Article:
ArtSmart Roundtable: Deciphering Dalí’s The Hallucinogenic Toreador

Monday, June 3rd, 2013. Filed under: Art ArtSmart Roundtable Florida

The ArtSmart Roundtable is focusing on painting this month. I’ll be deciphering a mindblowing painting I saw at the Dali Museum in St. Petersburg, Florida: Salvador Dalí’s The Hallucinogenic Toreador (1969-1970). Be sure to scroll down for more on the Roundtable and links to my colleagues’ posts. Now, The Hallucinogenic Toreador.

The Hallucinogenic Toreador (1969-70), Salvador Dali, oil on canvas, 157″ x 118″. Collection (and image): Dali Museum, St. Petersburg, Florida.

The Hallucinogenic Toreador is 13  feet tall and nearly 10 feet wide.  Seeing it in person is an enveloping, seductive experience. The painting is a complex double image in which the face of a bullfighter is embedded in the Venus de Milo figures. Gaze at it for a while and the toreador emerges: the green strip in the middle of the Venuses’ drapery forms his tie, the white drapery his shirt, her body his face, her left breast his nose.

Venus PencilsThe Venus de Milo is a quintessential Dalinian image. As a member of the Surrealist movement in Paris in the 1930s, Dali would have been very familiar with the ancient Greek sculpture, on permanent display at the Louvre. The Hallucinogenic Toreador was inspired years later in an art supply shop when, staring at a box of Venus brand pencils, Dalí perceived the bullfighter’s shadowy features in her torso.

Dalí was obsessed by physics: molecules and matter, space and time (history and clocks). The exploding molecules in the painting’s centre left form the shoulder of the toreador’s sparkly suit.

On closer inspection, more elements from Dali’s native Spain appear: the Spanish flag in the colours of the Venuses’ drapery, the bullfighting stadium, a dead bull in the foreground, flies flying in military formation (forming the toreador’s cap). In the lower right corner, a little boy–Dali as a child?–watches. While some view the painting as social commentary, autobiography or even a love story between Venus and the bullfighter, I walked away from The Hallucinogenic Toreador with the truth that while the grand sweep of history enchants, its details are often repulsive.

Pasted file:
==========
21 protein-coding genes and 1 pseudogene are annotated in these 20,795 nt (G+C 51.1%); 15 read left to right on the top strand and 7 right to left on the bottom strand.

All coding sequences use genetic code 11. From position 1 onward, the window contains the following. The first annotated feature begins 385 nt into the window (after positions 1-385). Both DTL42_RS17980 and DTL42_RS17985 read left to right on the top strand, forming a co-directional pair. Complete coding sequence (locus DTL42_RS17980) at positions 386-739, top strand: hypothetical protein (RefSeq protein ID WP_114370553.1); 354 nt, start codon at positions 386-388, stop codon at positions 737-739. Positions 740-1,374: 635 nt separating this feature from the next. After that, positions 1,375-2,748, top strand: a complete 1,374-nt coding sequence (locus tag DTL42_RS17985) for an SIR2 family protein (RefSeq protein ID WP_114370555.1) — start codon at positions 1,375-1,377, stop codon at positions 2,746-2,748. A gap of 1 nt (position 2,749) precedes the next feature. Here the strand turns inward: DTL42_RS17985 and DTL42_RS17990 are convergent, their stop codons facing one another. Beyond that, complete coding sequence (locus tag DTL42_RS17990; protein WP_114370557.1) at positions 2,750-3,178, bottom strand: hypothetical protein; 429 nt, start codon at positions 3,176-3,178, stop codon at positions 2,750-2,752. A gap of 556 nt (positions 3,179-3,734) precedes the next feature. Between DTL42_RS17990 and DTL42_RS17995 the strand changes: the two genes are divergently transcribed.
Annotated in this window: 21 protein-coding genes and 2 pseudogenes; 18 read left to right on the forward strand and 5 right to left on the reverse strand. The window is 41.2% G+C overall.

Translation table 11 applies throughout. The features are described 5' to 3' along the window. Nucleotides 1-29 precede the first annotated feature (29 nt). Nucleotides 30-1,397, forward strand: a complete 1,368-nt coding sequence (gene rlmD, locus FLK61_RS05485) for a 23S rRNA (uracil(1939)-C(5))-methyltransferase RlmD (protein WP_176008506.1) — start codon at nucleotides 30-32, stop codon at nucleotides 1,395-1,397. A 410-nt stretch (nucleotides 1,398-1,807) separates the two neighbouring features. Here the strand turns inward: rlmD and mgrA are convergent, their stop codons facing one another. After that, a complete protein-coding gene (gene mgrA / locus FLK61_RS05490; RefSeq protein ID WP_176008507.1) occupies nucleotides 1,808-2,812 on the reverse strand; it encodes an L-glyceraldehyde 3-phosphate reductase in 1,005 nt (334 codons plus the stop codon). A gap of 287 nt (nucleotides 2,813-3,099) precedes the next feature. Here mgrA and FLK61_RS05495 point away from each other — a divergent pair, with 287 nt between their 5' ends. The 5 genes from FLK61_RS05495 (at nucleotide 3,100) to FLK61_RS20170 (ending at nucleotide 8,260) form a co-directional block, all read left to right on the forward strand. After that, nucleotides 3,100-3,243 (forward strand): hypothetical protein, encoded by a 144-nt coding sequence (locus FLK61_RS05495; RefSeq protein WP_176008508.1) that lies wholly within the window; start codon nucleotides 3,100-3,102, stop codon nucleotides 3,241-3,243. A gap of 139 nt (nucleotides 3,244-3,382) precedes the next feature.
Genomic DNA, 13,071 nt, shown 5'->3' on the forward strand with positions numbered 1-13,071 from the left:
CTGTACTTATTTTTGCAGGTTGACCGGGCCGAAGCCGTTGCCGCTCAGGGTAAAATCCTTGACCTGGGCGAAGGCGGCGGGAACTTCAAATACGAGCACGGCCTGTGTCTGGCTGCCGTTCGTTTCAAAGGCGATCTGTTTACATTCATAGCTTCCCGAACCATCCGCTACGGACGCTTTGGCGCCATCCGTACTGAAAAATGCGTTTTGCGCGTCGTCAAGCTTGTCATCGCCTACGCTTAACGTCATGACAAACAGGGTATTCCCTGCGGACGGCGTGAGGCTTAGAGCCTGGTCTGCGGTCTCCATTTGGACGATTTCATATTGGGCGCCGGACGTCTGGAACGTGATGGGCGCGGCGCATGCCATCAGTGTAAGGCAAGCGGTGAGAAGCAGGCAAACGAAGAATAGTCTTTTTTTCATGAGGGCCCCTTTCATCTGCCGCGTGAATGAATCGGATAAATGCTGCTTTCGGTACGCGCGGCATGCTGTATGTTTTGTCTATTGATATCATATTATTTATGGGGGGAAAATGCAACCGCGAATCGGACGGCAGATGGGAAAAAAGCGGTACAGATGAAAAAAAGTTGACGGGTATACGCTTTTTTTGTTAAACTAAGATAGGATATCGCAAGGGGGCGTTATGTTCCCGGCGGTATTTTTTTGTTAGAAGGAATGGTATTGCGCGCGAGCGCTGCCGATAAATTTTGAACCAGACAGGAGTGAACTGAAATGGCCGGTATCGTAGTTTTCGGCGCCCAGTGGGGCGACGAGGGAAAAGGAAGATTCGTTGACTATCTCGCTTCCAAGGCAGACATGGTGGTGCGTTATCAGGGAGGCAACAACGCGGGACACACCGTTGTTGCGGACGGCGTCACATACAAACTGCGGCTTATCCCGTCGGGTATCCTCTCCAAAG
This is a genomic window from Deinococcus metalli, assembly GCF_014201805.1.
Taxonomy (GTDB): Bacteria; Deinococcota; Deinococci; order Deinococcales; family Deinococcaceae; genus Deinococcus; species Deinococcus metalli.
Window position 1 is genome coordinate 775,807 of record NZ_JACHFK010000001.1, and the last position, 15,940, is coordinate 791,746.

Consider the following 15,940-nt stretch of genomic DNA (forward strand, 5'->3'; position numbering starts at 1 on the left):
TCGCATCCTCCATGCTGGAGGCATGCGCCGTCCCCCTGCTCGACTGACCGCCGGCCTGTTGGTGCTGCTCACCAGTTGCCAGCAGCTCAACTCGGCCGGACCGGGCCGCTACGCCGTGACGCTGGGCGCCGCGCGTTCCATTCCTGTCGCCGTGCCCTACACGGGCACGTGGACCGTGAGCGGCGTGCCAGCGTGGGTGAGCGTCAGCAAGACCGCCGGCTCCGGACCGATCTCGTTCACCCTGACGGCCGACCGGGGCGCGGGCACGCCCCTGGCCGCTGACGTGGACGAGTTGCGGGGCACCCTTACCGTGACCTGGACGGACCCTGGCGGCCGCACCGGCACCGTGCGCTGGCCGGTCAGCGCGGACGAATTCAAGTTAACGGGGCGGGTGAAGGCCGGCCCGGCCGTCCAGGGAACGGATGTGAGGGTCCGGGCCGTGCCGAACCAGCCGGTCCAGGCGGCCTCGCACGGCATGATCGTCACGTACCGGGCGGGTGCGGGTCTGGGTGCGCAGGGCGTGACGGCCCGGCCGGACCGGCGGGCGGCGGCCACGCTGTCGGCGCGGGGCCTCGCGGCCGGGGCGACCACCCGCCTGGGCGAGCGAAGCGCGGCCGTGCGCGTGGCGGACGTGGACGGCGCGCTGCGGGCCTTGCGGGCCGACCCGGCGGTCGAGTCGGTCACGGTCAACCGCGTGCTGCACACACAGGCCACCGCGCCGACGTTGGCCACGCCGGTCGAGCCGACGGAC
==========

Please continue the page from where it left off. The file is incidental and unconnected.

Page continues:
The Hallucinogenic Toreador (1969-70) painting by Salvador Dali

Dali’s technique combines dreamlike blur with startling clarity.  Image: Dali Museum.

Salvador Felipe Jacinto Dalí I Domenech (1904-1989) was one of the 20th century’s greatest artists and imaginations. For more on his work and life, see the website of the Dali Museum.


Salvador Dali was an academically trained and technically brilliant painter. His trademark moustache was an homage to Spanish master Diego Velázquez (1599-1660).

The stunning Dali Museum in St. Petersburg, Florida, is recognized as one of the most significant collections of the 20th century, holding 96 oil paintings, more than 100 watercolors and drawings, 1,300 graphics, sculptures, objects d’art, photographs and much insight into Salvador Dali’s genius. The Spanish-themed Cafe Gala, delightful gift shop and gardens round out the museum experience.

The Dali Museum is located on St. Petersburg’s waterfront.

I found St. Petersburg, Florida, the perfect combination of beach and culture vacation. For more on the arts in this gem on Florida’s Gulf Coast, see Visit St. Petersburg Clearwater.


1969, baby! Salvador Dali with John Lennon and Yoko Ono, photographed the year Dali began work on The Hallucinogenic Toreador. Image:

The ArtSmart Roundtable is a group of informed and passionate bloggers on a mission to help you understand the art you encounter in your travels.  ArtSmart Roundtable members publish on the first Monday of each month on a particular topic. Catch us on Facebook and be sure to check out this month’s posts:

Erin – The Tres Riches Heures Miniatures

Jeff – Vermeer’s The Art of Painting

Christina – Millais’s Pre-Raphaelite Ophelia Up Close 

Murissa – Leonor Fini: Painting Female Super-Heroines Before Their Time – Leonor Fini, La Chambre Noire 1939

Kelly – Andrew Wyeth’s Wind from the Sea

Jenna – Tips to Understanding Renaissance Paintings

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